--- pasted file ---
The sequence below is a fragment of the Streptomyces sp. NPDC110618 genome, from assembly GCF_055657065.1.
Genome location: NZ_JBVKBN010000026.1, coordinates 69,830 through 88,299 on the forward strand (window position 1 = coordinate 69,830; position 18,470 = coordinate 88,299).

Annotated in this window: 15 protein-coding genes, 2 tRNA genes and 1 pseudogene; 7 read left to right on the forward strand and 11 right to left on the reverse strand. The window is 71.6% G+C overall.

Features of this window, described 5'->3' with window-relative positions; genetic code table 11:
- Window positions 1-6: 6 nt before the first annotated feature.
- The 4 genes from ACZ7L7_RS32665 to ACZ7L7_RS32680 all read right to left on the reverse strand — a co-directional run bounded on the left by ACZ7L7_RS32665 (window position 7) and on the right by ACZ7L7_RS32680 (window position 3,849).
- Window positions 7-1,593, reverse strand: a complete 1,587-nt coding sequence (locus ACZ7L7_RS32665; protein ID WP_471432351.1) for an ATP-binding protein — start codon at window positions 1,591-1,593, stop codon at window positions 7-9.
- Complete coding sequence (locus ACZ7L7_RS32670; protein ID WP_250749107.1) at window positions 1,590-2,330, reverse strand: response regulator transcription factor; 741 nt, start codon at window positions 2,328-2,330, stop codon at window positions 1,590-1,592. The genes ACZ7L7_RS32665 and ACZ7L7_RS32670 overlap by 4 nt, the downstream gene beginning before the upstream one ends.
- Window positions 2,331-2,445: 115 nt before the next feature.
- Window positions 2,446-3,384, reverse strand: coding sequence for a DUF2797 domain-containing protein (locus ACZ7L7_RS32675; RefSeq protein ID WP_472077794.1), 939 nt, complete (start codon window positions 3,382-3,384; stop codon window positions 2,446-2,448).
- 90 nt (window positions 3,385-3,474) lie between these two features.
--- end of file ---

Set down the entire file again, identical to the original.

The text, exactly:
The sequence below is a fragment of the Streptomyces sp. NPDC110618 genome, from assembly GCF_055657065.1.
Genome location: NZ_JBVKBN010000026.1, coordinates 69,830 through 88,299 on the forward strand (window position 1 = coordinate 69,830; position 18,470 = coordinate 88,299).

Annotated in this window: 15 protein-coding genes, 2 tRNA genes and 1 pseudogene; 7 read left to right on the forward strand and 11 right to left on the reverse strand. The window is 71.6% G+C overall.

Features of this window, described 5'->3' with window-relative positions; genetic code table 11:
- Window positions 1-6: 6 nt before the first annotated feature.
- The 4 genes from ACZ7L7_RS32665 to ACZ7L7_RS32680 all read right to left on the reverse strand — a co-directional run bounded on the left by ACZ7L7_RS32665 (window position 7) and on the right by ACZ7L7_RS32680 (window position 3,849).
- Window positions 7-1,593, reverse strand: a complete 1,587-nt coding sequence (locus ACZ7L7_RS32665; protein ID WP_471432351.1) for an ATP-binding protein — start codon at window positions 1,591-1,593, stop codon at window positions 7-9.
- Complete coding sequence (locus ACZ7L7_RS32670; protein ID WP_250749107.1) at window positions 1,590-2,330, reverse strand: response regulator transcription factor; 741 nt, start codon at window positions 2,328-2,330, stop codon at window positions 1,590-1,592. The genes ACZ7L7_RS32665 and ACZ7L7_RS32670 overlap by 4 nt, the downstream gene beginning before the upstream one ends.
- Window positions 2,331-2,445: 115 nt before the next feature.
- Window positions 2,446-3,384, reverse strand: coding sequence for a DUF2797 domain-containing protein (locus ACZ7L7_RS32675; RefSeq protein ID WP_472077794.1), 939 nt, complete (start codon window positions 3,382-3,384; stop codon window positions 2,446-2,448).
- 90 nt (window positions 3,385-3,474) lie between these two features.